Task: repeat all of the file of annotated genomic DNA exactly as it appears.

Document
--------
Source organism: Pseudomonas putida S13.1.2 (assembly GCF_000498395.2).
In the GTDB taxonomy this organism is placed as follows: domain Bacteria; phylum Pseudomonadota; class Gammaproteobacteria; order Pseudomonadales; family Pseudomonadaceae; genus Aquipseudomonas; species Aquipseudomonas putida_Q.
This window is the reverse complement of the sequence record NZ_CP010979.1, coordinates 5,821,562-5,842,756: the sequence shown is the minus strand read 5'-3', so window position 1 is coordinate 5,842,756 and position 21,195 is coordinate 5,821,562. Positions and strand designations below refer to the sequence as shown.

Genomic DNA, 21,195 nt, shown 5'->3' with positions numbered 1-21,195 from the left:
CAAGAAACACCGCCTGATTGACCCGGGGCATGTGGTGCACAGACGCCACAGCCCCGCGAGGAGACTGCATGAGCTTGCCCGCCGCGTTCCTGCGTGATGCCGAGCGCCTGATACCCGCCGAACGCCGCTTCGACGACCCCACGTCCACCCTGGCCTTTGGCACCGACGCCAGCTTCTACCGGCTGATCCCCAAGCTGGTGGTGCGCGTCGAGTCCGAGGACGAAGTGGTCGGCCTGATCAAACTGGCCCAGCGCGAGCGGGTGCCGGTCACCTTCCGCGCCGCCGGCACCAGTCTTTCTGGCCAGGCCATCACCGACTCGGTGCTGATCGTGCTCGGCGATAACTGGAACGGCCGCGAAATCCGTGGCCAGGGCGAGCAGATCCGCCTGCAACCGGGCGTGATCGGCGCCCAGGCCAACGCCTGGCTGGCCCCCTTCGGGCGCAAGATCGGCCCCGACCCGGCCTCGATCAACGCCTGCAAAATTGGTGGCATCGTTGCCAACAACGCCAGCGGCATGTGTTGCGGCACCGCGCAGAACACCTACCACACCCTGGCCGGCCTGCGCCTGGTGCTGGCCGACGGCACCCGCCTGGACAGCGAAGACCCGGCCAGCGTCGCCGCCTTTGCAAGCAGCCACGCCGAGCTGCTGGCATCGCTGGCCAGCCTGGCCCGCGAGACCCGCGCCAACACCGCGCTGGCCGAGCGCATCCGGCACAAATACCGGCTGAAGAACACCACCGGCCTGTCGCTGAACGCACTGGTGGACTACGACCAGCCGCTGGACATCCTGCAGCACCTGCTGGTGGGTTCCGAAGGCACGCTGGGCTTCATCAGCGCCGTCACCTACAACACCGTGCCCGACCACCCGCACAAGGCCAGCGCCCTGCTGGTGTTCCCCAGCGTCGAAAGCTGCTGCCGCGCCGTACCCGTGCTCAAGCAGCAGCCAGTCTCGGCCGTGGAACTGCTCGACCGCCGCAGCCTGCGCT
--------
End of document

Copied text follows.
Source organism: Pseudomonas putida S13.1.2 (assembly GCF_000498395.2).
In the GTDB taxonomy this organism is placed as follows: domain Bacteria; phylum Pseudomonadota; class Gammaproteobacteria; order Pseudomonadales; family Pseudomonadaceae; genus Aquipseudomonas; species Aquipseudomonas putida_Q.
This window is the reverse complement of the sequence record NZ_CP010979.1, coordinates 5,821,562-5,842,756: the sequence shown is the minus strand read 5'-3', so window position 1 is coordinate 5,842,756 and position 21,195 is coordinate 5,821,562. Positions and strand designations below refer to the sequence as shown.

Genomic DNA, 21,195 nt, shown 5'->3' with positions numbered 1-21,195 from the left:
CAAGAAACACCGCCTGATTGACCCGGGGCATGTGGTGCACAGACGCCACAGCCCCGCGAGGAGACTGCATGAGCTTGCCCGCCGCGTTCCTGCGTGATGCCGAGCGCCTGATACCCGCCGAACGCCGCTTCGACGACCCCACGTCCACCCTGGCCTTTGGCACCGACGCCAGCTTCTACCGGCTGATCCCCAAGCTGGTGGTGCGCGTCGAGTCCGAGGACGAAGTGGTCGGCCTGATCAAACTGGCCCAGCGCGAGCGGGTGCCGGTCACCTTCCGCGCCGCCGGCACCAGTCTTTCTGGCCAGGCCATCACCGACTCGGTGCTGATCGTGCTCGGCGATAACTGGAACGGCCGCGAAATCCGTGGCCAGGGCGAGCAGATCCGCCTGCAACCGGGCGTGATCGGCGCCCAGGCCAACGCCTGGCTGGCCCCCTTCGGGCGCAAGATCGGCCCCGACCCGGCCTCGATCAACGCCTGCAAAATTGGTGGCATCGTTGCCAACAACGCCAGCGGCATGTGTTGCGGCACCGCGCAGAACACCTACCACACCCTGGCCGGCCTGCGCCTGGTGCTGGCCGACGGCACCCGCCTGGACAGCGAAGACCCGGCCAGCGTCGCCGCCTTTGCAAGCAGCCACGCCGAGCTGCTGGCATCGCTGGCCAGCCTGGCCCGCGAGACCCGCGCCAACACCGCGCTGGCCGAGCGCATCCGGCACAAATACCGGCTGAAGAACACCACCGGCCTGTCGCTGAACGCACTGGTGGACTACGACCAGCCGCTGGACATCCTGCAGCACCTGCTGGTGGGTTCCGAAGGCACGCTGGGCTTCATCAGCGCCGTCACCTACAACACCGTGCCCGACCACCCGCACAAGGCCAGCGCCCTGCTGGTGTTCCCCAGCGTCGAAAGCTGCTGCCGCGCCGTACCCGTGCTCAAGCAGCAGCCAGTCTCGGCCGTGGAACTGCTCGACCGCCGCAGCCTGCGCT